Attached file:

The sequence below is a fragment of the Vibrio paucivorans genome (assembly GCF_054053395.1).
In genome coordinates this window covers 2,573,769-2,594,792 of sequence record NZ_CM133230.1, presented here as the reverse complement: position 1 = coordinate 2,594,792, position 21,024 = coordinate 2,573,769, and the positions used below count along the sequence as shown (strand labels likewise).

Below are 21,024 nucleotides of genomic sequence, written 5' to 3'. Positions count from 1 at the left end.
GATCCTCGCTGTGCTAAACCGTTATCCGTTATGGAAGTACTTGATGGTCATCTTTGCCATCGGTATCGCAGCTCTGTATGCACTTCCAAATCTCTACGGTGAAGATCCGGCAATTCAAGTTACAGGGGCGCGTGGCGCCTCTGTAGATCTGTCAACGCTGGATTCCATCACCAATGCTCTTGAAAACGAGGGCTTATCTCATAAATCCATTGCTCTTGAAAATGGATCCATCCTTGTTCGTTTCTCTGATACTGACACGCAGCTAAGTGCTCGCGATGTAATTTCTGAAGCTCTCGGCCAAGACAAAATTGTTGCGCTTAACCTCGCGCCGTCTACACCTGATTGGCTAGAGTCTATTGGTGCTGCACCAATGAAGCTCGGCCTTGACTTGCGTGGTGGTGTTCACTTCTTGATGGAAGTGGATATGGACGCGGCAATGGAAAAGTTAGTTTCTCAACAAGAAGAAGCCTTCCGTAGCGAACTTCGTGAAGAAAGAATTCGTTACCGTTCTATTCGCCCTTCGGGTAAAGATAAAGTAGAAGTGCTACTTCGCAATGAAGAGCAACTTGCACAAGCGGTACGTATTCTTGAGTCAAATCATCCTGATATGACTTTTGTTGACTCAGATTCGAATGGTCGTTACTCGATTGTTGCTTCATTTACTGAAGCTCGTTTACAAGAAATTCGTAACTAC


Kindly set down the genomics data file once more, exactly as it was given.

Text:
The sequence below is a fragment of the Vibrio paucivorans genome (assembly GCF_054053395.1).
In genome coordinates this window covers 2,573,769-2,594,792 of sequence record NZ_CM133230.1, presented here as the reverse complement: position 1 = coordinate 2,594,792, position 21,024 = coordinate 2,573,769, and the positions used below count along the sequence as shown (strand labels likewise).

Below are 21,024 nucleotides of genomic sequence, written 5' to 3'. Positions count from 1 at the left end.
GATCCTCGCTGTGCTAAACCGTTATCCGTTATGGAAGTACTTGATGGTCATCTTTGCCATCGGTATCGCAGCTCTGTATGCACTTCCAAATCTCTACGGTGAAGATCCGGCAATTCAAGTTACAGGGGCGCGTGGCGCCTCTGTAGATCTGTCAACGCTGGATTCCATCACCAATGCTCTTGAAAACGAGGGCTTATCTCATAAATCCATTGCTCTTGAAAATGGATCCATCCTTGTTCGTTTCTCTGATACTGACACGCAGCTAAGTGCTCGCGATGTAATTTCTGAAGCTCTCGGCCAAGACAAAATTGTTGCGCTTAACCTCGCGCCGTCTACACCTGATTGGCTAGAGTCTATTGGTGCTGCACCAATGAAGCTCGGCCTTGACTTGCGTGGTGGTGTTCACTTCTTGATGGAAGTGGATATGGACGCGGCAATGGAAAAGTTAGTTTCTCAACAAGAAGAAGCCTTCCGTAGCGAACTTCGTGAAGAAAGAATTCGTTACCGTTCTATTCGCCCTTCGGGTAAAGATAAAGTAGAAGTGCTACTTCGCAATGAAGAGCAACTTGCACAAGCGGTACGTATTCTTGAGTCAAATCATCCTGATATGACTTTTGTTGACTCAGATTCGAATGGTCGTTACTCGATTGTTGCTTCATTTACTGAAGCTCGTTTACAAGAAATTCGTAACTAC